Cool protesters in Bogota, Colombia


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For weeks thousands of people crowded streets of colombiaand protest against inequality, growing poverty and police violence. President Ivan Duque deployed the country’s army and police, and more than 40 people were killed.

On April 28, during a demonstration in Bogota, three young dancers confronted their fear of violence there with the ultimate expression of life: dancing.

Piisciis, or Akhil Canizales, 25; Nova, or Felipe Vilandia, 25 – both identified as non-binary – and Oxide, or Andres Ramos, 20, a transgender, was identified by other protesters in the crowd due to a viral video of them dancing that they posted on social media. two weeks ago.

“We decided to go out to protest for our human rights but also for there to be some visibility for the LGBTQ community and the non-binary community,” Piisciis said.

As they approached the Capitolio Nacional, or National Capitol, in Plaza Bolívar, Bogotá’s main square, a woman suggested to the Piisciis that the three go up the steps of the plaza and dance as they did in their viral video. There was one problem: riot police crowded up the stairs.

“We were very afraid because everyone in Colombia is afraid of ESMAD,” Piisciis said in an interview, referring to the Escuadrón Móvil Antidisturbio, or mobile anti-disorder squadron. “They are violent and aggressive with us.”

However, they proceeded.

Wearing yellow warning tape that read “peligro,” meaning danger, wrapped loosely around their trunks like tube tops, and black pants, heels, Nova’s black ski mask and long blonde wig on Axid, they climbed into the descent.

“We went up there very scared,” Peschis said. “The truth is that at that moment we were afraid because we didn’t know when someone would throw a stone or explosives at us or if the police would beat us.”

When Nova, Piisciis, and Axid reached the highest landing of the Capitolio, the music began to play. she was “Through Colombia to the end,” a guaracha song written by Piisciis to protest. By the time the riot police noticed, they were already in vogue.

In the song’s first break, as seen in a widely circulated video, Piisciis, Nova, and Axid started waving their arms and hips simultaneously; Left, right, left, left. It was a classic fashion show. Then they shook their heads at the beat, vigorously flipping their hair.

When the officers in riot gear began to encircle the trio, they slipped cunningly and walked past the crowd while making their sensual hand movements. The crowd erupted in cheers.

With more officers encircling the group, Nova crouched and began to head toward the rhythm, little by little getting closer to the officers. Their arms and hands are clenched and elegantly folded, with their fingers bulging out in front of their faces like Baroque motifs. The duck walk was in the ballroom.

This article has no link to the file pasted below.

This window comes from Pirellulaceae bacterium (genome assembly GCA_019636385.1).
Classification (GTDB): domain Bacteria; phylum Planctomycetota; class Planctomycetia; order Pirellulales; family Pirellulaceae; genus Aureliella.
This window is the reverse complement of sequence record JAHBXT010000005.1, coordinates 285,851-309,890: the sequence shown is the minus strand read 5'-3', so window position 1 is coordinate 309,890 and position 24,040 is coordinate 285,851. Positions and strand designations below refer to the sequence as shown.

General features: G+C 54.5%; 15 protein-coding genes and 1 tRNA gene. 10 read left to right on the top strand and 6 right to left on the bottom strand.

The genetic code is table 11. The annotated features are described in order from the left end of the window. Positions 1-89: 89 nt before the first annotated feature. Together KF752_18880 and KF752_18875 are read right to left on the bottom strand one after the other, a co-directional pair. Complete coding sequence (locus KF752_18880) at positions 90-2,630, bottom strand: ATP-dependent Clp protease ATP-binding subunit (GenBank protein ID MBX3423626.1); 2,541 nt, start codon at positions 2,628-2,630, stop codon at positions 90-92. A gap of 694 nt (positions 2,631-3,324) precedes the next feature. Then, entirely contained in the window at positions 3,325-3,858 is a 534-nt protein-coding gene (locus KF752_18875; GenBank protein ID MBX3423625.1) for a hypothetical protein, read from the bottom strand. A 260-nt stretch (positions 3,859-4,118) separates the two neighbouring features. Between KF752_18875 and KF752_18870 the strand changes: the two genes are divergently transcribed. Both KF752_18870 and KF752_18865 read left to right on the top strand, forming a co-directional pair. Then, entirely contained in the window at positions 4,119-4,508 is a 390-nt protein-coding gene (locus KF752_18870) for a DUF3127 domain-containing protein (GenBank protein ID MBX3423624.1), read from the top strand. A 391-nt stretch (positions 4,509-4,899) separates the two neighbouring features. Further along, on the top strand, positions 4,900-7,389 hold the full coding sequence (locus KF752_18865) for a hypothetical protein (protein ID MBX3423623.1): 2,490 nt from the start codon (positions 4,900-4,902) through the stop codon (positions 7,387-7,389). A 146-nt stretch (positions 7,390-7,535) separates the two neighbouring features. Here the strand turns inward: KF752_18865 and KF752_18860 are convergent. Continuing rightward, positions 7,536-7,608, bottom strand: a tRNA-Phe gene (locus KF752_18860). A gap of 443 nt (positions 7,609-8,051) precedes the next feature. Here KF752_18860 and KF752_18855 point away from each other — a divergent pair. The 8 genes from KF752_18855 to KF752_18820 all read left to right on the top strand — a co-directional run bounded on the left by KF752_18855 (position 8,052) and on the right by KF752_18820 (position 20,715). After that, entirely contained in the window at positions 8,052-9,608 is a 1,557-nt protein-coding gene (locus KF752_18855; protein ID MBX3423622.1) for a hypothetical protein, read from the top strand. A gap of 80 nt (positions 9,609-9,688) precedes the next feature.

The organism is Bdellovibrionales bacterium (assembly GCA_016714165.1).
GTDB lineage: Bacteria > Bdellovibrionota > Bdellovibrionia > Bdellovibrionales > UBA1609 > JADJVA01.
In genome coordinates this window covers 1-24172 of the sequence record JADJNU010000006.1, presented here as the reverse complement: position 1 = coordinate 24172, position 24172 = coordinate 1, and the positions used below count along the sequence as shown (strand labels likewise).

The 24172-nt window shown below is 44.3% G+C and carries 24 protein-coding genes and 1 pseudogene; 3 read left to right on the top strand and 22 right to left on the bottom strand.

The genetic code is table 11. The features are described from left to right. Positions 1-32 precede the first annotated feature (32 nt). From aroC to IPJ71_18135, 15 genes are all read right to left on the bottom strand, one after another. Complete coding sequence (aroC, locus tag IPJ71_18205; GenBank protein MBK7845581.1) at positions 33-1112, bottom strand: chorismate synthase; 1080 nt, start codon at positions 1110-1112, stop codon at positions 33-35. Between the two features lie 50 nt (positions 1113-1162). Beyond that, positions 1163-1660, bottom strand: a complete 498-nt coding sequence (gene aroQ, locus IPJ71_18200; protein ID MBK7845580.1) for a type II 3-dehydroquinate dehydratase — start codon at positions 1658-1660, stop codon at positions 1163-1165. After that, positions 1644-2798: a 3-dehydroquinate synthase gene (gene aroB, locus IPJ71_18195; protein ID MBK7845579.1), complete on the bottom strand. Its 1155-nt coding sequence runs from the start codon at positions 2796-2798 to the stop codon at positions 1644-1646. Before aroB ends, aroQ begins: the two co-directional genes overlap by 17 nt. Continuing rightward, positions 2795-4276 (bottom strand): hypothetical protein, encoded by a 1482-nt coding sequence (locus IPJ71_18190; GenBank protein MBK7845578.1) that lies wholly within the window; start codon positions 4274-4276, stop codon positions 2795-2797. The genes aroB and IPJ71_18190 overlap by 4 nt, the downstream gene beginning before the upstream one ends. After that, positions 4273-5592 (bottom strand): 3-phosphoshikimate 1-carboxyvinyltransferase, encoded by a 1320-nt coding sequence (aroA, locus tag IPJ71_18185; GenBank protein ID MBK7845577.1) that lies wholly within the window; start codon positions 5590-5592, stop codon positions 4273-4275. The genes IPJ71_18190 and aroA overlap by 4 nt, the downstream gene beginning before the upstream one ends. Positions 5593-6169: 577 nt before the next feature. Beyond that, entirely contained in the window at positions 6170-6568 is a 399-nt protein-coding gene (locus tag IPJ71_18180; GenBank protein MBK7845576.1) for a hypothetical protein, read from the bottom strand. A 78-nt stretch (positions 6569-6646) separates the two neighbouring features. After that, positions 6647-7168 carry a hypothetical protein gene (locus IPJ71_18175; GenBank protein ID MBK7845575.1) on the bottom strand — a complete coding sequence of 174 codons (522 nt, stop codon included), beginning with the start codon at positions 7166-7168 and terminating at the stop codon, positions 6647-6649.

Oxide was handed a large flag to Colombia by a stranger and began to wave it, as the Piisciis also walked close to the protesters. Then the Piisciis rose to their feet and rolled their bodies vigorously, their hair closely following him. Suddenly, the Piisciis stopped mid-turn, bended one knee while keeping the other straight, and fell straight to the ground, onto their back. Iconic dive.

Ducks walking, spinning, hand movements and diving all came from modern ball culture, a world far away.

Drag Hall first appeared in Harlem in the 1970s. It was a haven for gay blacks and Latinos who had been ostracized from the mainstream white community. Ballroom was a great world they imagined and brought to life.

Competing in drag ball events has strengthened the community among various marginalized groups. While many were not welcomed into nightclubs or bars at the time, they could turn up the ball as is, and then some, and take it out.

At the protest in Bogotá, dancing on this tradition allowed Pechis, Nova and Axed to claim an international vision in a state hostile to their identities, they said.

“In that moment, we were all connected to the message of struggle, resistance, empathy, strength, and love,” Beskes said.

Nova said, “We resisted with art and vogue. We were afraid, but the people and the love of the audience were our gasoline to get up there and face the police.”

Piisciiss learned how to dance this way by watching videos on YouTube. They said they started in 2014 and learned New York’s modern style. They have watched videos of Leiomy Maldonado, a judge on the HBO Max TV show, “Legendary,” and many other contemporary dancers like Yanou Ninja and Archie Ninja Burnett. At the beginning of the year, the Piisciis held dance lessons where they met Nova and Oxide. Then Piisciis learned Nova.

Nova said Colombia’s modern ballroom culture is growing. “It’s very new, only five years old, but during that time it has grown and expanded to include cities like Medellin, Cúcuta, Pereira and others.”

However, they are often denied space to perform, Piisciiss said. The group hopes to break down barriers and spread popularity across their countries.

“We want everyone to talk and ask about fashion,” Piisciis said. “They think it only exists in the United States, and that’s why we’re here: to show that it’s not just on TV or fiction.”

“He is here in Bogota.”


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